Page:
When my young tortoiseshell cat, Mitten, drowned in our neighbors’ well, I wanted to have him buried next to my grandmother, Helen, in the haunted cemetery down the county road. But my parents said that the cemetery was meant for people, not animals—so they took Mitten to the Vulture King who lives out in the woods. I’d only seen the Vulture King once, when I was very little and playing by myself down at the lake, skipping stones; the elderly man ambled along the water on the other side of the water, chewing on a rabbit’s foot. The man looked more like an owl than a vulture.
A week later, a raccoon got into our chicken coop and ate two hens and killed six more; feathers danced like snow through the air. My mother, Sharon, discovered the slaughter and cooked three for us and set the other three aside for the Vulture King.
“Why are we giving him our chickens, Mama?” I asked.
“So the Vulture King can eat, too,” she replied.
“Why?” I questioned.
“Because we don’t want him to go hungry,” she answered.
On Saturday, I caught my father, Walter, setting up rat poison and rat traps in our attic, even though we never had seen any rats in the attic before. When I pointed this out, my father said: “Just in case.” I knew then who they were for.
I barely visit my grandmother at the cemetery anymore. The memories are too painful: apple pies; sweet tea; card games; toothless grins; wet clothes scrubbed over washboards. I miss her dearly. But I’m also afraid. He walks the county road, scraping reeking groundhogs baking in the hot sun off gravel. Once, as I was picking wildflowers for grandmother in the nearby fields, he sauntered by and I could hear his bulging stomach growling—the sound was like summer thunder. When he spotted me in the tall grass, the Vulture King called out for me, but I ran home with overwhelming fear pushing me forward; the fear of being consumed, and fear of him knowing my name. Hershel.
The black bear became more courageous as winter progressed; its colossal paw prints fossilized in waves of ivory washed closer and closer to our community. Soon, mothers were worried over their children playing out in the snow by themselves. The fathers met in our basement on a cold night to discuss what must be done, and came to the conclusion that intricate traps must be set around the border to ensnare the beast. My brother, Alcide, was in charge along with several older boys to check them ever so often. Each time he came home, I would beg for the latest news and details.
“Nothing…” he would always grumble.
Occasionally, a lone wolf or a mangy bobcat would cross the wires and rows of metal teeth, but no bear set foot on the sets. Only in the snow beside them.
Just as panic was rising in the community, they caught something other than a canine or feline: the Vulture King. His leg was bleeding pretty badly when I disobeyed my parents and snuck out to see, but a smile was painted upon his face.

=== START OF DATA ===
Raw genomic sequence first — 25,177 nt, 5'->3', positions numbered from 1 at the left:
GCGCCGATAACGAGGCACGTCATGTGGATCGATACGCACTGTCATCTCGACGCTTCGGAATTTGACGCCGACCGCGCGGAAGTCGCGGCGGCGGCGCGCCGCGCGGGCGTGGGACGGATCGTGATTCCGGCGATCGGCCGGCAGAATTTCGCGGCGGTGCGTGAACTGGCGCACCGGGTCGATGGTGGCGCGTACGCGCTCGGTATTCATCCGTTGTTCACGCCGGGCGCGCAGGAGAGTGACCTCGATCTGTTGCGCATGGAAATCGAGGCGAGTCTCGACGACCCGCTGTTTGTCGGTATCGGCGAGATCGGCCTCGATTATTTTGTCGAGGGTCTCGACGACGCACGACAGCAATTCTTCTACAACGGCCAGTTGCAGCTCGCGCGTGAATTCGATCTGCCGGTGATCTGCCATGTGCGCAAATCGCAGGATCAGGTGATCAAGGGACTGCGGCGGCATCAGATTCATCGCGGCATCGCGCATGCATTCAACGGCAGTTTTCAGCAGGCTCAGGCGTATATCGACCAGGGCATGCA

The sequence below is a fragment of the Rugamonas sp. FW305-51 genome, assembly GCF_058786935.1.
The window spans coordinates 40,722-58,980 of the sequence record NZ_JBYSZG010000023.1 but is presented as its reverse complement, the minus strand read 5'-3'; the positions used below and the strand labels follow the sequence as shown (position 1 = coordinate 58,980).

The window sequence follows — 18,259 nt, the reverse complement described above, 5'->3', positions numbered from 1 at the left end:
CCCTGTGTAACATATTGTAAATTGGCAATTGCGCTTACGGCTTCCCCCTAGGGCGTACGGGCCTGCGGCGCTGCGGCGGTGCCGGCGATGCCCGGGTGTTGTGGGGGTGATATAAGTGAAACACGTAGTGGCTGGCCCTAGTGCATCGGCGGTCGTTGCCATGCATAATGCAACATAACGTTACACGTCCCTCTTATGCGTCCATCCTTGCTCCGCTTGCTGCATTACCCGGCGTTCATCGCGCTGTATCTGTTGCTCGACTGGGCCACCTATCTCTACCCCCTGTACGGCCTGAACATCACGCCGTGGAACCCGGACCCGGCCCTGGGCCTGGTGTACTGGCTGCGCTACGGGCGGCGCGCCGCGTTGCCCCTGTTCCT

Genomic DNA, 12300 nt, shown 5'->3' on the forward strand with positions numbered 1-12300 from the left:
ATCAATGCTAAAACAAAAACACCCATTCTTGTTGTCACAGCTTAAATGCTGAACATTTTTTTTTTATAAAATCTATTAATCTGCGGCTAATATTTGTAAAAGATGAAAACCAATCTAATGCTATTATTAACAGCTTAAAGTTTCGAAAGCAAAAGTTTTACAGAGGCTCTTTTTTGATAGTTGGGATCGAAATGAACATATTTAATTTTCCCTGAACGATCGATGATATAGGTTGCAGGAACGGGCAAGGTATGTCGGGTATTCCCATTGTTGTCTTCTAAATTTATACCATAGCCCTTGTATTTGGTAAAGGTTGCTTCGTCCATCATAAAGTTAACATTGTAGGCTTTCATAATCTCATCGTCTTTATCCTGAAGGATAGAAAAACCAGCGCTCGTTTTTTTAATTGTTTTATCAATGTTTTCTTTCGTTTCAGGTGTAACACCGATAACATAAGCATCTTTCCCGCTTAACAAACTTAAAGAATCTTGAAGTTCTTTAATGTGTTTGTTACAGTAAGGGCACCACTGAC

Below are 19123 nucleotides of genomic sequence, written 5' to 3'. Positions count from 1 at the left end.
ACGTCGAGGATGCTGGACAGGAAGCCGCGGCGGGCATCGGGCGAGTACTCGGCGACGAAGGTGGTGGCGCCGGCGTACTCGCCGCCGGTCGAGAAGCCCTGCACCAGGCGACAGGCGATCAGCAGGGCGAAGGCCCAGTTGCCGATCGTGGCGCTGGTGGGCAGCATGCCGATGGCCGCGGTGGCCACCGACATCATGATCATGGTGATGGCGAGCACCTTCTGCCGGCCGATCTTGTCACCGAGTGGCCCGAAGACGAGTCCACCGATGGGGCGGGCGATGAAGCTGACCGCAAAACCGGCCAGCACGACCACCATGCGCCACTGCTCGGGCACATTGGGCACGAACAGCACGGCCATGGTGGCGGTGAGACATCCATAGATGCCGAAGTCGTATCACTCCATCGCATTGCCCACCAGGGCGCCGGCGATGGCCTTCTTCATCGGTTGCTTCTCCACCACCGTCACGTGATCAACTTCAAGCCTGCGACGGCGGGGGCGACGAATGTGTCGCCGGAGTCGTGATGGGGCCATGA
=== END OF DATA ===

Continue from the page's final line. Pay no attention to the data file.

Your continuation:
“Let me eat in peace!” the Vulture King insisted, and that’s when I noticed the half devoured martin, small and caked in runny blood, ribcage broken and opened like arms welcoming an embrace.
The fathers released him immediately, and the aging man hobbled like a penguin through the snow to the dark woods, leaving behind a trail of red that only attracted more predators. My father and brother empty nets and snares for a week.
The blizzard came after that whole debacle. Four days cooped up in the house drove me crazy. Breaking my promise, I decide to visit my grandmother despite my mother’s warning because I needed something to do. As I practically swam in white drifts, I discovered that I couldn’t find her grave or her headstone, or any of the others within the necropolis. Perhaps they thawed and vanish underneath the snow? Around midnight, when I got back, I told my mother this.
“Wait until spring,” she said. “They couldn’t have gone anywhere.”
I hoped they didn’t.
What did vanish in the spring, however, was my best friend, Patrick, along with four other boys in our community. Everyone blamed the bear. I blamed the Vulture King. How could a bear that tiptoed along our borders as if walking on eggshells take away five rowdy boys and leave no trace of evidence? But the Vulture King patrolled up and down our streets, alleys and backyards daily.
I was also beginning to think that he was the bear all along.
With the help of my brother, I devised a plan to catch him. Near the lake that was now frozen and glassy, I peppered rat poison inside of a deer head. That night, the Vulture King went into a deep sleep. I came out of hiding and, with shears, needle and thread, split the obese owl open and out dripped Patrick and the others. Underneath the goo, I found Helen, my grandmother, unearthed and swallowed whole by the monster.
The memories ignited to life as if they were dynamite.
Hurriedly, I lugged heavy stones and chunks of ice from the banks, stuffed them inside of him and sewed him back up. Just as I finished, he awoke and hobbled after me.
“I’m going to eat you!” he growled. “Every. Last. One. Of. You!”
Trapped, we all had no choice but to cross the frozen lake. We carefully skated across the surface under the ghoulish moonlight while The Vulture
King barreled for our flesh, cracking the ice with each stomp. I wheeled around when I heard a yelp.
“Keep running!” Patrick urged me as I slowed to a halt.
The Vulture King was half-submerged, clawing for safety as the stones dragged him under. I timidly circled the hole, watching down below. He sank to the bottom and drowned.
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Photo by lostpetresearch (Creative Commons)